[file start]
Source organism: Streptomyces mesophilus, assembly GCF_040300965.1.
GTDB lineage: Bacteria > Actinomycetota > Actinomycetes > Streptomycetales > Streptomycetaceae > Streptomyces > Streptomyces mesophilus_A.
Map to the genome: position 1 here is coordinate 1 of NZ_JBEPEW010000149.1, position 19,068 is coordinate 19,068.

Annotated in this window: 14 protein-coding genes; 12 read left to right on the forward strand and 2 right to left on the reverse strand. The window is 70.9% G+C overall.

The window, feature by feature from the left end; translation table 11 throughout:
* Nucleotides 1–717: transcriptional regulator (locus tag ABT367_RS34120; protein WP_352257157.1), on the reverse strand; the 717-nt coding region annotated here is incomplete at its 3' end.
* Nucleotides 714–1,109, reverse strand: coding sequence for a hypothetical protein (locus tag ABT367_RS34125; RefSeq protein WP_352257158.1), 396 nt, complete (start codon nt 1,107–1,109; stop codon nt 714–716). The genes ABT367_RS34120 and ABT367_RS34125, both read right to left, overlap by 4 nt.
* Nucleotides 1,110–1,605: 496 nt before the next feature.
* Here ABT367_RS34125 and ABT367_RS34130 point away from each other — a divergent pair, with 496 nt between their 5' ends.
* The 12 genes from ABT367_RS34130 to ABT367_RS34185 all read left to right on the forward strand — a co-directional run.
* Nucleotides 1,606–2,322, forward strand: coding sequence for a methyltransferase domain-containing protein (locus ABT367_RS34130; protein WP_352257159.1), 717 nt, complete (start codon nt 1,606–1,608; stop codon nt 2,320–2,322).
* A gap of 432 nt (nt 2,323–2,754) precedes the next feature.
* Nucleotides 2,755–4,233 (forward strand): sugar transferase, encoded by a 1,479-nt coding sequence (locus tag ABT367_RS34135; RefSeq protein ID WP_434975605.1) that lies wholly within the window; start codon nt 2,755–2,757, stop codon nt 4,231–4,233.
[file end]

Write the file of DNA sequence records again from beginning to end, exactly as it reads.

Source organism: Streptomyces mesophilus, assembly GCF_040300965.1.
GTDB lineage: Bacteria > Actinomycetota > Actinomycetes > Streptomycetales > Streptomycetaceae > Streptomyces > Streptomyces mesophilus_A.
Map to the genome: position 1 here is coordinate 1 of NZ_JBEPEW010000149.1, position 19,068 is coordinate 19,068.

Annotated in this window: 14 protein-coding genes; 12 read left to right on the forward strand and 2 right to left on the reverse strand. The window is 70.9% G+C overall.

The window, feature by feature from the left end; translation table 11 throughout:
* Nucleotides 1–717: transcriptional regulator (locus tag ABT367_RS34120; protein WP_352257157.1), on the reverse strand; the 717-nt coding region annotated here is incomplete at its 3' end.
* Nucleotides 714–1,109, reverse strand: coding sequence for a hypothetical protein (locus tag ABT367_RS34125; RefSeq protein WP_352257158.1), 396 nt, complete (start codon nt 1,107–1,109; stop codon nt 714–716). The genes ABT367_RS34120 and ABT367_RS34125, both read right to left, overlap by 4 nt.
* Nucleotides 1,110–1,605: 496 nt before the next feature.
* Here ABT367_RS34125 and ABT367_RS34130 point away from each other — a divergent pair, with 496 nt between their 5' ends.
* The 12 genes from ABT367_RS34130 to ABT367_RS34185 all read left to right on the forward strand — a co-directional run.
* Nucleotides 1,606–2,322, forward strand: coding sequence for a methyltransferase domain-containing protein (locus ABT367_RS34130; protein WP_352257159.1), 717 nt, complete (start codon nt 1,606–1,608; stop codon nt 2,320–2,322).
* A gap of 432 nt (nt 2,323–2,754) precedes the next feature.
* Nucleotides 2,755–4,233 (forward strand): sugar transferase, encoded by a 1,479-nt coding sequence (locus tag ABT367_RS34135; RefSeq protein ID WP_434975605.1) that lies wholly within the window; start codon nt 2,755–2,757, stop codon nt 4,231–4,233.